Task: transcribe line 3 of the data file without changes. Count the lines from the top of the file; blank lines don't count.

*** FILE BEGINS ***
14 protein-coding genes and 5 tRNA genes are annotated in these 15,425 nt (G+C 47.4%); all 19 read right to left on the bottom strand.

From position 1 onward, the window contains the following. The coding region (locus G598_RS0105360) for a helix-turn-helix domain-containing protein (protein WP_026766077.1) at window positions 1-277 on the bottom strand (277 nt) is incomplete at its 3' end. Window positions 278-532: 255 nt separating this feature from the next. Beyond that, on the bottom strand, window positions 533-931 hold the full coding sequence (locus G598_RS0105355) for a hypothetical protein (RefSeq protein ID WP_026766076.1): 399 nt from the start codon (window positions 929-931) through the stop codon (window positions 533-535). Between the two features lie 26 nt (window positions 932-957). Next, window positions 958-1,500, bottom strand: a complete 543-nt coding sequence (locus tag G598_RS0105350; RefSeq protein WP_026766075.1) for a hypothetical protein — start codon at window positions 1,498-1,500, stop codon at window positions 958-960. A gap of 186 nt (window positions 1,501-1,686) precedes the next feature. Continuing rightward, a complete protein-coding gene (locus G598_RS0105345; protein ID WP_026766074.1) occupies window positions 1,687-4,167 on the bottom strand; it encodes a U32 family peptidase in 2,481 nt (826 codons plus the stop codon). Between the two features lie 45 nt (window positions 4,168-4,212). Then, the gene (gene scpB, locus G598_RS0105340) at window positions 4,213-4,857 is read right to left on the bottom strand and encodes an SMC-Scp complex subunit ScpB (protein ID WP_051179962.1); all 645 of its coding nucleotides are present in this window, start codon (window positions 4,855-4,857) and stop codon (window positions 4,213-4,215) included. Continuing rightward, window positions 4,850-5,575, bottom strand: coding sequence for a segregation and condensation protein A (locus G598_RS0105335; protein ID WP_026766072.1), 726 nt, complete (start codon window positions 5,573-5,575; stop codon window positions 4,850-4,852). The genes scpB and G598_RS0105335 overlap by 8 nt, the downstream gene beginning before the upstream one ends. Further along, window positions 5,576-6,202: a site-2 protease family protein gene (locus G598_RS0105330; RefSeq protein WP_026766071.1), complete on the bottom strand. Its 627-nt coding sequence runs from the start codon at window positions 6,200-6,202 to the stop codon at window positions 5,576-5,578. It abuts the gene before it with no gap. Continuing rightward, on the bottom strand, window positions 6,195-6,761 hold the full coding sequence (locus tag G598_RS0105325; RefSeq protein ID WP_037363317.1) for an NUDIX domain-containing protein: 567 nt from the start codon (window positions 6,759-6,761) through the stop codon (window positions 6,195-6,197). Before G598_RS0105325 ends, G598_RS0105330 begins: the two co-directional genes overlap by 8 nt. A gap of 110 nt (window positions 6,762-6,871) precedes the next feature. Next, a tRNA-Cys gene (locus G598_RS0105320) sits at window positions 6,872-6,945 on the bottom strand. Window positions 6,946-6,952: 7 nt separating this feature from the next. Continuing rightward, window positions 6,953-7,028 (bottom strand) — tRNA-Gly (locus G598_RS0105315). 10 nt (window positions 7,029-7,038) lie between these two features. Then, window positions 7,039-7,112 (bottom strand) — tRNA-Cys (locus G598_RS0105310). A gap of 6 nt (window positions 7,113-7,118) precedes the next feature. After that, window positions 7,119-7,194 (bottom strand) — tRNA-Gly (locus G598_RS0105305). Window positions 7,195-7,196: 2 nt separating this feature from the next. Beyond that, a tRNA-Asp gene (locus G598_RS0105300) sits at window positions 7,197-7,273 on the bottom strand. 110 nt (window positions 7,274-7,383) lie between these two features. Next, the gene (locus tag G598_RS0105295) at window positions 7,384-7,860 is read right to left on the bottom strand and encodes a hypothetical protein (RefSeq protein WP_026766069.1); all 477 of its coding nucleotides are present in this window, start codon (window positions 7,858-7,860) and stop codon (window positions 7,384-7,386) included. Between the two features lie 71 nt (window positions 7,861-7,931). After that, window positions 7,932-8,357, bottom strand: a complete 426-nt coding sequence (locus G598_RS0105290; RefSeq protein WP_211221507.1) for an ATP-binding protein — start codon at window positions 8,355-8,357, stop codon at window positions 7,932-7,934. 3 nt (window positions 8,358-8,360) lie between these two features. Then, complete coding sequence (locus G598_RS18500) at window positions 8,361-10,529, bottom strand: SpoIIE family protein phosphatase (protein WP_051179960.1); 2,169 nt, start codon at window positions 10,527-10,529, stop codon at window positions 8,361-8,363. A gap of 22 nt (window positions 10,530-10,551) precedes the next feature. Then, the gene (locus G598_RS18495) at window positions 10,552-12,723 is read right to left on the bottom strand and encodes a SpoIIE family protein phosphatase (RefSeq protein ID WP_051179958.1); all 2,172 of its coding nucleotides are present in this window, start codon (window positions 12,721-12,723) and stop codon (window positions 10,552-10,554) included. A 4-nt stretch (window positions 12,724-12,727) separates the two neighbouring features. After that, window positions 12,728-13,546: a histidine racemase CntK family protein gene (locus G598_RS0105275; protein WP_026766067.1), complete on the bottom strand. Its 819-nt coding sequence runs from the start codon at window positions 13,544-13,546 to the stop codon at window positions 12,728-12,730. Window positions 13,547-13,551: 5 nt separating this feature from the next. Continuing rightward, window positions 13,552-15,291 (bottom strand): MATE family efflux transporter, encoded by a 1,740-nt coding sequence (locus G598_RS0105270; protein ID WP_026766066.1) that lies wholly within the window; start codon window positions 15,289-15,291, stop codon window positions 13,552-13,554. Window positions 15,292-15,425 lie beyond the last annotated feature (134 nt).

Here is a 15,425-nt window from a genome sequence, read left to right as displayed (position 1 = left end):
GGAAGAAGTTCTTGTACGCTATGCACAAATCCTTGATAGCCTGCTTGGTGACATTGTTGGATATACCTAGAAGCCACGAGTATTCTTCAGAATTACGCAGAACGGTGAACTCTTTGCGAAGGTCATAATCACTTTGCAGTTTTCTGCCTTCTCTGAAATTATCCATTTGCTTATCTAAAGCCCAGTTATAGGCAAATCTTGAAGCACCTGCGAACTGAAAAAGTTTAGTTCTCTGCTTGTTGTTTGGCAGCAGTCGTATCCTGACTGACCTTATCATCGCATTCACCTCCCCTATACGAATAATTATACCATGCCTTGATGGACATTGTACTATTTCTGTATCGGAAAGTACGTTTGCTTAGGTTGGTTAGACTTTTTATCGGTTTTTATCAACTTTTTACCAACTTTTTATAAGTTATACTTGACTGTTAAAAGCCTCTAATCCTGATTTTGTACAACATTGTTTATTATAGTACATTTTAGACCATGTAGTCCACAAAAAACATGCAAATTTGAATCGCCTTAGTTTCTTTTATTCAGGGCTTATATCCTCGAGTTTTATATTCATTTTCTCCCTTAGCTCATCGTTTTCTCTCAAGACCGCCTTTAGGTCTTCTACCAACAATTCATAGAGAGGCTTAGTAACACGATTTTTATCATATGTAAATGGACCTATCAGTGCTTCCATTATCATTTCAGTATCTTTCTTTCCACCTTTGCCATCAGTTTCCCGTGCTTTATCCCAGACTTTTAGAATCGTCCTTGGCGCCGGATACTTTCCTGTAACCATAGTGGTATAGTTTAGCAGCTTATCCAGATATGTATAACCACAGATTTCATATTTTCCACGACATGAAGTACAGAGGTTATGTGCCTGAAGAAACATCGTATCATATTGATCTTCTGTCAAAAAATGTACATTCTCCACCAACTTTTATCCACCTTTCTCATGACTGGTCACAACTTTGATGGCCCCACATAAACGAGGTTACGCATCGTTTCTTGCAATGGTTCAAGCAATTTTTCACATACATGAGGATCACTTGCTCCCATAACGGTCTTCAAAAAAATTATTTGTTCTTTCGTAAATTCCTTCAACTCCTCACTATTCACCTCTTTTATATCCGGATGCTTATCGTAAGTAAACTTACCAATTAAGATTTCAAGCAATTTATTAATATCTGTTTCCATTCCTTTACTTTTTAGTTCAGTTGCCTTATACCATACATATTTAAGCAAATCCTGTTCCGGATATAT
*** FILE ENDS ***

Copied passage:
Here is a 15,425-nt window from a genome sequence, read left to right as displayed (position 1 = left end):